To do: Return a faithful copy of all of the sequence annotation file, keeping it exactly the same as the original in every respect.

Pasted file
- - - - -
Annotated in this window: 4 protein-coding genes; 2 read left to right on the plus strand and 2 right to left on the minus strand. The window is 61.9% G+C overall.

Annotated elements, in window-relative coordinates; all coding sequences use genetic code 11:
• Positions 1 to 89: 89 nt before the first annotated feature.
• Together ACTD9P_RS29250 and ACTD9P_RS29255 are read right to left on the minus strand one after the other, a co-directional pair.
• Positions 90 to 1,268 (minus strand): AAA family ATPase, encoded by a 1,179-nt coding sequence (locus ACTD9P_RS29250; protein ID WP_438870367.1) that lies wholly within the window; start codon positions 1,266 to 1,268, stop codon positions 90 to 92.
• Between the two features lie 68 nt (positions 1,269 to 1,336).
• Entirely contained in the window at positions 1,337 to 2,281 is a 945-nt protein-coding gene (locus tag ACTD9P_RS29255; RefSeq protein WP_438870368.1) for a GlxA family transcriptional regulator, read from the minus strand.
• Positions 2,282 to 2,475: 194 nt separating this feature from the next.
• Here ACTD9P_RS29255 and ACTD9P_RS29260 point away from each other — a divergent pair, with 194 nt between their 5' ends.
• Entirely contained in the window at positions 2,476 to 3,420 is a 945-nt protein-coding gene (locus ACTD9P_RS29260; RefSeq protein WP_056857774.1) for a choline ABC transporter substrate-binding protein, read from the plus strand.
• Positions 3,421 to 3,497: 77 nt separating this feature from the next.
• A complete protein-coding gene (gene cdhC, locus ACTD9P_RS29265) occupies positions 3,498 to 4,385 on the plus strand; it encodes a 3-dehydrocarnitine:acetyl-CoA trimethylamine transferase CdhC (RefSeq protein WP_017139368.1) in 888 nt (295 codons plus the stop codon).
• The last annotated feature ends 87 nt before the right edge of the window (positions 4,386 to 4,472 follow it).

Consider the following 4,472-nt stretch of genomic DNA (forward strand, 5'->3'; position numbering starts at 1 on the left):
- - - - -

Annotated in this window: 4 protein-coding genes; 2 read left to right on the plus strand and 2 right to left on the minus strand. The window is 61.9% G+C overall.

Annotated elements, in window-relative coordinates; all coding sequences use genetic code 11:
• Positions 1 to 89: 89 nt before the first annotated feature.
• Together ACTD9P_RS29250 and ACTD9P_RS29255 are read right to left on the minus strand one after the other, a co-directional pair.
• Positions 90 to 1,268 (minus strand): AAA family ATPase, encoded by a 1,179-nt coding sequence (locus ACTD9P_RS29250; protein ID WP_438870367.1) that lies wholly within the window; start codon positions 1,266 to 1,268, stop codon positions 90 to 92.
• Between the two features lie 68 nt (positions 1,269 to 1,336).
• Entirely contained in the window at positions 1,337 to 2,281 is a 945-nt protein-coding gene (locus tag ACTD9P_RS29255; RefSeq protein WP_438870368.1) for a GlxA family transcriptional regulator, read from the minus strand.
• Positions 2,282 to 2,475: 194 nt separating this feature from the next.
• Here ACTD9P_RS29255 and ACTD9P_RS29260 point away from each other — a divergent pair, with 194 nt between their 5' ends.
• Entirely contained in the window at positions 2,476 to 3,420 is a 945-nt protein-coding gene (locus ACTD9P_RS29260; RefSeq protein WP_056857774.1) for a choline ABC transporter substrate-binding protein, read from the plus strand.
• Positions 3,421 to 3,497: 77 nt separating this feature from the next.
• A complete protein-coding gene (gene cdhC, locus ACTD9P_RS29265) occupies positions 3,498 to 4,385 on the plus strand; it encodes a 3-dehydrocarnitine:acetyl-CoA trimethylamine transferase CdhC (RefSeq protein WP_017139368.1) in 888 nt (295 codons plus the stop codon).
• The last annotated feature ends 87 nt before the right edge of the window (positions 4,386 to 4,472 follow it).

Consider the following 4,472-nt stretch of genomic DNA (forward strand, 5'->3'; position numbering starts at 1 on the left):